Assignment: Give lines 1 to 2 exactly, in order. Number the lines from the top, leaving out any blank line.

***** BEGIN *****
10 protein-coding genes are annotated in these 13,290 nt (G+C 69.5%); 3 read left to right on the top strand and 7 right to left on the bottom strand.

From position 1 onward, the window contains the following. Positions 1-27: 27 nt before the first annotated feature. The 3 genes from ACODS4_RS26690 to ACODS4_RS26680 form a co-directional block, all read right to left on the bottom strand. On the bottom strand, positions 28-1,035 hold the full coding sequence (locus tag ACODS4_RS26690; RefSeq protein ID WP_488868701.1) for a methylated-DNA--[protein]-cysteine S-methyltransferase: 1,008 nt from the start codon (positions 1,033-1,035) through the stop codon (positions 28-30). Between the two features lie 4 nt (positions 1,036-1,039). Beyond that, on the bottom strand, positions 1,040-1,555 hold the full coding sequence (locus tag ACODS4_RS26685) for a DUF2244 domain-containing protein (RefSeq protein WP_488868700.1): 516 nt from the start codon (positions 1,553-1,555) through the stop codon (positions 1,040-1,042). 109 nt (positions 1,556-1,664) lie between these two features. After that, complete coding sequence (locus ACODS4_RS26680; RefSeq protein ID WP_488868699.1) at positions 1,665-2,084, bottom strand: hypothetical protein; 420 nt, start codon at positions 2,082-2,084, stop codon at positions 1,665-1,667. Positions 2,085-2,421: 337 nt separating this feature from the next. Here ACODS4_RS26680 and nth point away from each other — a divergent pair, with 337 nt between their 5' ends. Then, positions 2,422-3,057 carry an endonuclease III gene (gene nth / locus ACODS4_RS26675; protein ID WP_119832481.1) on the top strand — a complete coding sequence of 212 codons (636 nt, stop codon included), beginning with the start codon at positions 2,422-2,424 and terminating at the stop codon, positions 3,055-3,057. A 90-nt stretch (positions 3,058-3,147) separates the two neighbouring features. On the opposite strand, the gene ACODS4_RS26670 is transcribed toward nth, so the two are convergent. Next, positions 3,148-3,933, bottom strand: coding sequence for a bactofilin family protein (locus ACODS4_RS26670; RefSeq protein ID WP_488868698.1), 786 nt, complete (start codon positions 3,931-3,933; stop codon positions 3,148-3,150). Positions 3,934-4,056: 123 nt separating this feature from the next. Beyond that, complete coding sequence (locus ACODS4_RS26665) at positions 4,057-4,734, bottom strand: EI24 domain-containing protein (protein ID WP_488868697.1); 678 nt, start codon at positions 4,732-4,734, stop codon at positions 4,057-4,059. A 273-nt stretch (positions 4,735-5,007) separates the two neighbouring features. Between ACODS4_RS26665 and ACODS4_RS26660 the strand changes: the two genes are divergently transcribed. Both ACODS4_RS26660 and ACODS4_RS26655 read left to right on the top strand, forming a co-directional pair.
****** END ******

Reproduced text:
10 protein-coding genes are annotated in these 13,290 nt (G+C 69.5%); 3 read left to right on the top strand and 7 right to left on the bottom strand.

From position 1 onward, the window contains the following. Positions 1-27: 27 nt before the first annotated feature. The 3 genes from ACODS4_RS26690 to ACODS4_RS26680 form a co-directional block, all read right to left on the bottom strand. On the bottom strand, positions 28-1,035 hold the full coding sequence (locus tag ACODS4_RS26690; RefSeq protein ID WP_488868701.1) for a methylated-DNA--[protein]-cysteine S-methyltransferase: 1,008 nt from the start codon (positions 1,033-1,035) through the stop codon (positions 28-30). Between the two features lie 4 nt (positions 1,036-1,039). Beyond that, on the bottom strand, positions 1,040-1,555 hold the full coding sequence (locus tag ACODS4_RS26685) for a DUF2244 domain-containing protein (RefSeq protein WP_488868700.1): 516 nt from the start codon (positions 1,553-1,555) through the stop codon (positions 1,040-1,042). 109 nt (positions 1,556-1,664) lie between these two features. After that, complete coding sequence (locus ACODS4_RS26680; RefSeq protein ID WP_488868699.1) at positions 1,665-2,084, bottom strand: hypothetical protein; 420 nt, start codon at positions 2,082-2,084, stop codon at positions 1,665-1,667. Positions 2,085-2,421: 337 nt separating this feature from the next. Here ACODS4_RS26680 and nth point away from each other — a divergent pair, with 337 nt between their 5' ends. Then, positions 2,422-3,057 carry an endonuclease III gene (gene nth / locus ACODS4_RS26675; protein ID WP_119832481.1) on the top strand — a complete coding sequence of 212 codons (636 nt, stop codon included), beginning with the start codon at positions 2,422-2,424 and terminating at the stop codon, positions 3,055-3,057. A 90-nt stretch (positions 3,058-3,147) separates the two neighbouring features. On the opposite strand, the gene ACODS4_RS26670 is transcribed toward nth, so the two are convergent. Next, positions 3,148-3,933, bottom strand: coding sequence for a bactofilin family protein (locus ACODS4_RS26670; RefSeq protein ID WP_488868698.1), 786 nt, complete (start codon positions 3,931-3,933; stop codon positions 3,148-3,150). Positions 3,934-4,056: 123 nt separating this feature from the next. Beyond that, complete coding sequence (locus ACODS4_RS26665) at positions 4,057-4,734, bottom strand: EI24 domain-containing protein (protein ID WP_488868697.1); 678 nt, start codon at positions 4,732-4,734, stop codon at positions 4,057-4,059. A 273-nt stretch (positions 4,735-5,007) separates the two neighbouring features. Between ACODS4_RS26665 and ACODS4_RS26660 the strand changes: the two genes are divergently transcribed. Both ACODS4_RS26660 and ACODS4_RS26655 read left to right on the top strand, forming a co-directional pair.